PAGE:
Top Public Universities
There are many reasons students choose public universities over liberal arts colleges and private national universities. Each state has at least one public university system. (Bigger states like Texas and California have more than one.) The most commonly cited reason for why public schools are chosen is cost. However, competitive applicants should be aware that the top private schools often offer financial aid packages that make the net cost competitive with in-state tuition rates. A quick examination of the median student debt at our top 25 public, private and liberal arts colleges show they are remarkably even.
Although most public universities lack a certain prestige that private schools can boast, they often provide easier admission for students. The top public universities have a less competitive admissions process than the top private schools. Admission is also often easier for state residents. Additionally, these campuses make it simpler for students to transfer with completed credits to and from other colleges.
A major advantage to attending a public university is that there are often more opportunities for academic advancement. Most top public universities offer more degree programs than their private counterparts. Because the campuses are generally larger, there are often more athletic programs and student-run organizations and events. Large state schools, like Ohio State University, offer as many as 1,000 various clubs and activities on campus. (Compared to maybe 50 or 60 groups at a smaller, private school.)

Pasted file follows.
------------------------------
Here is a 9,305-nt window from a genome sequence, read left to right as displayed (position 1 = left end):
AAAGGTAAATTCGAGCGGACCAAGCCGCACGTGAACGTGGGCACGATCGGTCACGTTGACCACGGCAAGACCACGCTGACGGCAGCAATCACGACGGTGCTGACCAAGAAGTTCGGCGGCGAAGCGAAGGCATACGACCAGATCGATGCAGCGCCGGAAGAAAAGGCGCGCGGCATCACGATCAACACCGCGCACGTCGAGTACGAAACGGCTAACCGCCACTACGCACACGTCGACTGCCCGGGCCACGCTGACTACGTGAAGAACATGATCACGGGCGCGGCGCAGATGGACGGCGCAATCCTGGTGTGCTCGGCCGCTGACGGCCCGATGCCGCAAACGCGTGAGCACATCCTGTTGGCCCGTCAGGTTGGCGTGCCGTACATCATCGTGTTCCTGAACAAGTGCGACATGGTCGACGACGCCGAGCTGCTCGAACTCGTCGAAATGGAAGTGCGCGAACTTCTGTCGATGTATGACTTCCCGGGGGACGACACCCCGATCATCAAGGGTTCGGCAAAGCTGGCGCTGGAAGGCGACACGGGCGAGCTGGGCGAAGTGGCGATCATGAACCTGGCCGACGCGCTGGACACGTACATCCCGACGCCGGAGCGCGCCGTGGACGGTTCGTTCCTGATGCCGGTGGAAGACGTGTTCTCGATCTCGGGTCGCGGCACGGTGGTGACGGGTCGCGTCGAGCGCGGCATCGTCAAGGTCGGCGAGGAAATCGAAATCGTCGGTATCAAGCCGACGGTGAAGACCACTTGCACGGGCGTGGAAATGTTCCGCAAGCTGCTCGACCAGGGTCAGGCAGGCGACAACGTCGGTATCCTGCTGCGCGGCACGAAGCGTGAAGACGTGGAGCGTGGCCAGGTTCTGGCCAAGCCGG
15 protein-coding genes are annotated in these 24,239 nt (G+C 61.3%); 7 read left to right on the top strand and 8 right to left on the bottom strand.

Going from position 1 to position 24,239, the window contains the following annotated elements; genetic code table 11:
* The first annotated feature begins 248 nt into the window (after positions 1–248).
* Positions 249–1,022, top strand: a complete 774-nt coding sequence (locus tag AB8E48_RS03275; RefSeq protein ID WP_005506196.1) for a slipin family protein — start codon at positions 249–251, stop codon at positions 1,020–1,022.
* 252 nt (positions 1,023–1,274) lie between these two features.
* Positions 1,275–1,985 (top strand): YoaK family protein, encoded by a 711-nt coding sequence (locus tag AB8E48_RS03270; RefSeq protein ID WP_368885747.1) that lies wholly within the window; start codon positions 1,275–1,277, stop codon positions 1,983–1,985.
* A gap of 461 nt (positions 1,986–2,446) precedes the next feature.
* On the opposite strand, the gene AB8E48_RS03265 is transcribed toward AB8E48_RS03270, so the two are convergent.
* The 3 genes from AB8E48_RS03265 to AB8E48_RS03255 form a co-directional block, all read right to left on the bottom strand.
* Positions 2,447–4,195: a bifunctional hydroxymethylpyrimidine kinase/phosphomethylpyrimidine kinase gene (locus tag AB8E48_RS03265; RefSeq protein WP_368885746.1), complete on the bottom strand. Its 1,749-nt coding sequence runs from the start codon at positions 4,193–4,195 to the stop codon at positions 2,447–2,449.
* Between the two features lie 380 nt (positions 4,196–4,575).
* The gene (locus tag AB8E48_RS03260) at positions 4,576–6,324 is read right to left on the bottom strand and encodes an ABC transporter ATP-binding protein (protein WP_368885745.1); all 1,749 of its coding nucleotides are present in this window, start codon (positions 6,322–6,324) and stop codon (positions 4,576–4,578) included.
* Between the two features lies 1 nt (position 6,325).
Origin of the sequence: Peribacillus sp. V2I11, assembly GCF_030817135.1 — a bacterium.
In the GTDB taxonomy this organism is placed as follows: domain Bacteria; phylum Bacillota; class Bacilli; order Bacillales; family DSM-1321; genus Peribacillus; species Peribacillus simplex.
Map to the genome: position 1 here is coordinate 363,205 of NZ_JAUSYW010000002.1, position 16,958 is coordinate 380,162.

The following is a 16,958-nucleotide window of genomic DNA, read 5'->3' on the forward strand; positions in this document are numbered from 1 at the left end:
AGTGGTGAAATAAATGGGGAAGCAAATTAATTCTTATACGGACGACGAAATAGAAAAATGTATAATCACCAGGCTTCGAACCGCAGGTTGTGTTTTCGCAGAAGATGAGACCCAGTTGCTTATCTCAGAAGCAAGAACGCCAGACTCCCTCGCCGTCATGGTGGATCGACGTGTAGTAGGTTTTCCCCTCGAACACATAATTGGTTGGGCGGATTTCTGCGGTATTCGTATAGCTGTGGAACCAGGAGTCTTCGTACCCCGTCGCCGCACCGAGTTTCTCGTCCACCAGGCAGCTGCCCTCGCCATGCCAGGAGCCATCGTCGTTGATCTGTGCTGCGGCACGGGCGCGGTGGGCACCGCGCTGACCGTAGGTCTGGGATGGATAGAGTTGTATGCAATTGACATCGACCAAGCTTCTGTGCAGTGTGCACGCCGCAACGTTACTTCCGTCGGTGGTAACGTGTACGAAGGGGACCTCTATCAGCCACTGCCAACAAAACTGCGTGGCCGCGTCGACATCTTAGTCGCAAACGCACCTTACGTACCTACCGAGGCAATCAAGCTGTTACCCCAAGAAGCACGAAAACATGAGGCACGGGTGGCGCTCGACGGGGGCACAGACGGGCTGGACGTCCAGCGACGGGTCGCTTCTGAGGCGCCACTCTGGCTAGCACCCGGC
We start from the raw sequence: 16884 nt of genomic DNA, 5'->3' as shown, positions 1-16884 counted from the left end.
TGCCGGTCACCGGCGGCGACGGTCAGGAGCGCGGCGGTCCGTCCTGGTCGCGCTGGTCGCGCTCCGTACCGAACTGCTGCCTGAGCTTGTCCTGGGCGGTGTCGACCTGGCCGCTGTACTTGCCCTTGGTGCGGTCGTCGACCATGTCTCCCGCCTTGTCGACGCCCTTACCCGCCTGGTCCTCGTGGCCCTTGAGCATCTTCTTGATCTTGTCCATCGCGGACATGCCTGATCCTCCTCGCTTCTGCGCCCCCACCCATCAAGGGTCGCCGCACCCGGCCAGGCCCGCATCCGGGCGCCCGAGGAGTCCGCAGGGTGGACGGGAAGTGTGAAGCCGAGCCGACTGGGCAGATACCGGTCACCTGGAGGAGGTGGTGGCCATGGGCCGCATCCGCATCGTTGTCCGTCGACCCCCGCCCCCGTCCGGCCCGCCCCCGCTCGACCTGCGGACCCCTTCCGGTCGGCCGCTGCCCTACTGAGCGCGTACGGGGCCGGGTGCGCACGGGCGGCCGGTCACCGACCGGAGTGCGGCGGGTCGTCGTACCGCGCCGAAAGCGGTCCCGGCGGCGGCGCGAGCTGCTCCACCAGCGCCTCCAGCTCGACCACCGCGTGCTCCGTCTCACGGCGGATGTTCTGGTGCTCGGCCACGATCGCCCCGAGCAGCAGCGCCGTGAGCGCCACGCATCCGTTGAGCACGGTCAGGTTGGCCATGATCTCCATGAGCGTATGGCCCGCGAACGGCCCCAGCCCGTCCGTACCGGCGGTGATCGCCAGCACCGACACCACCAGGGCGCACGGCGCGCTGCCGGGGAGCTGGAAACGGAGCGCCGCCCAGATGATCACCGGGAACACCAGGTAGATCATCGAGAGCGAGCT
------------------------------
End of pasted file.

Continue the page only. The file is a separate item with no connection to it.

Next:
There are a few significant drawbacks college applicants should consider when looking into the top public universities. These schools are more likely to employ large class sizes and more lecture-based courses instead of small group studies or labs. There is a more significant chance that many classes will not be taught by professors, but rather by graduate students or teaching assistants. Individuals who like a lot of personalized attention from faculty might find it’s difficult to break past the anonymity that comes with attending a larger school.
Graduation rates are also likely to be lower at the top public universities, particularly the four-year rate. Part of this is often due to classes being offered less frequently than at private colleges as well as the insistence of many private colleges that the students graduate in four years even if it means the school saying “no” to a change of major request. The converse of this, of course, is to give the student the autonomy to maintain more control over their educational plans even if it takes them sometimes well beyond the four-year mark.
Nonetheless, many students prefer learning in the public university environment. And, overall, students should choose their university based on a large number of personal preferences. The types of degree programs, the ‘feel’ of the campus and students, and the opportunities for extracurricular activities are most often responsible for driving thoughtful college applicants to ultimately selecting public universities.